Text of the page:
Monday, 9 April 2007

Metheny & Mehldau...

As I'm listening to the follow-up to this album at the moment, courtesy of Rob, now seems a good time to post this review.

I initially approached the CD with some caution, knowing very little of Mehldau other than his gigantic reputation, and seeing Metheny as a bit of a mixed bag at best. I was won over by their sheer artistry in no time.

Thanks to my man in Canada, Gregg Brennan, who sent me the complete Mehldau discography, I've since gone on to enjoy much more of the pianist's tasteful work. As for Metheny, was he ever better than on 'Bright Size Life' (1976)?





PAT METHENY & BRAD MEHLDAU
Metheny Mehldau
Nonesuch (79964-2)

Unrequited; Ahmid-6; Summer Day; Ring Of Life; Legend; Find Me In Your Dreams; Say The Brother's Name; Bachelor's III; Annie's Bittersweet Cake; Make Peace.

Pat Metheny (g); Brad Mehldau (p); plus on tracks 4 and 7 Larry Grenadier (b); Jeff Ballard (d).
Recorded December 2005.

The rise of Brad Mehldau largely passed me by, perhaps because piano isn't my favourite instrument. Over the last eighteen months I've had increasing exposure to his work, and can now say I'm as impressed by his utterly compelling voice as the next man. Pat Metheny is more problematic however, and I've never really had much affinity with his centreless tendencies, veering between aural slush and harsh noise. That said, I can think of a handful of Metheny recordings I wouldn't be without, and happily for the task in hand, this is one of them.

'Metheny Mehldau' shares much with Bill Evans and Jim Hall's classic 'Undercurrents' (Blue Note), a rare occasion when the guitar/piano duo transcends a potentially awkward instrumental pairing. Opening with 'Unrequited', an wistful pastel piece infused with melancholia, it's clear neither man is here to grandstand, and both are immersed in a concentrated dialogue. The more upbeat 'Ahmid-6' would have made a more obvious opener, and Metheny is particularly fleet of finger on this piece. Yet this is not a collaboration that seeks instant listener gratification, unless studied introspection is your bag. Two tracks with Mehldau's trio release some of the tension of the duos and suggest natural possibilities for a more extrovert follow-up. 'Ring of Life' has a thrilling Mehldau solo, which is followed by a slab of the tortured Metheny guitar-synth I so dislike, and miraculously not even this taste-lapse can tarnish the disc's integrity.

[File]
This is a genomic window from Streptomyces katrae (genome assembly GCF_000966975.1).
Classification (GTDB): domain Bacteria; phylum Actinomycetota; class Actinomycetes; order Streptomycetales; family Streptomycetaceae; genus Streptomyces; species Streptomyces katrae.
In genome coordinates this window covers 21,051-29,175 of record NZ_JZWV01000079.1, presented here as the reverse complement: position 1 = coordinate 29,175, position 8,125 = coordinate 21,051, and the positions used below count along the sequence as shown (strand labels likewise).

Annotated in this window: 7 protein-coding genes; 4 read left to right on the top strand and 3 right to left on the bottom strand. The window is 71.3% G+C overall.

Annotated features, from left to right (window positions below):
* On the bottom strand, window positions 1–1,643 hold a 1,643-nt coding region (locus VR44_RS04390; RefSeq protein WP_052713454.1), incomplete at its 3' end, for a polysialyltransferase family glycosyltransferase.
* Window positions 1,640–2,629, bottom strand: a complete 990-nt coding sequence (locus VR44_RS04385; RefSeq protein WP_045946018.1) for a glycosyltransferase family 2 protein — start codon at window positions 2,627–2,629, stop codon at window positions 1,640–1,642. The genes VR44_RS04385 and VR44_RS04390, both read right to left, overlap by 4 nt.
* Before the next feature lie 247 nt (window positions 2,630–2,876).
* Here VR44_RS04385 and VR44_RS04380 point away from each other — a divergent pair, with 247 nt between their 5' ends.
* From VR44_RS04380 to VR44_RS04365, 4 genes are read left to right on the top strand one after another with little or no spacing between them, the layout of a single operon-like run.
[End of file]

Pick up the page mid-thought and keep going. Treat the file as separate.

To my ears the best music of the collaboration are the three pieces which follow the second quartet track, 'Say The Brother's Name'. 'Bachelor's III' has soul-jazz roots, whilst 'Annie's Bittersweet Cake' takes a walk through a lush harmonic colour-field. The closing 'Make Peace', a rhapsodic minor blues variation, has some of Mehldau's most inventive playing of the date, his effortless control of dynamics echoing Jarrett at his best, and sealing it as the choice cut. There's no doubt that 'Metheny Mehldau' will be a top-seller, and even if I disliked it few people would be dissuaded from buying it. Perhaps not a disc for every mood, but as an example of simpatico dialogue and intuitive musical understanding, this is a disc I can endorse with true conviction.

Fred Grand
(Jazz Review, November 2006)

1 comment:

Gregg Brennan said...

I haven't heard this one yet. No, Metheny hasn't done anything better than 'Bright Size Life', to answer the musing question you posed (but you knew I would say that).

I've heard from people who've seen this collaboration live that in all instances, Mehldau is all but lost in the mix with Metheny's guitar eliminating any of Mehldau's own introspection and subtle playing. Ahh, guitarists...

Nice work on the blog,

G.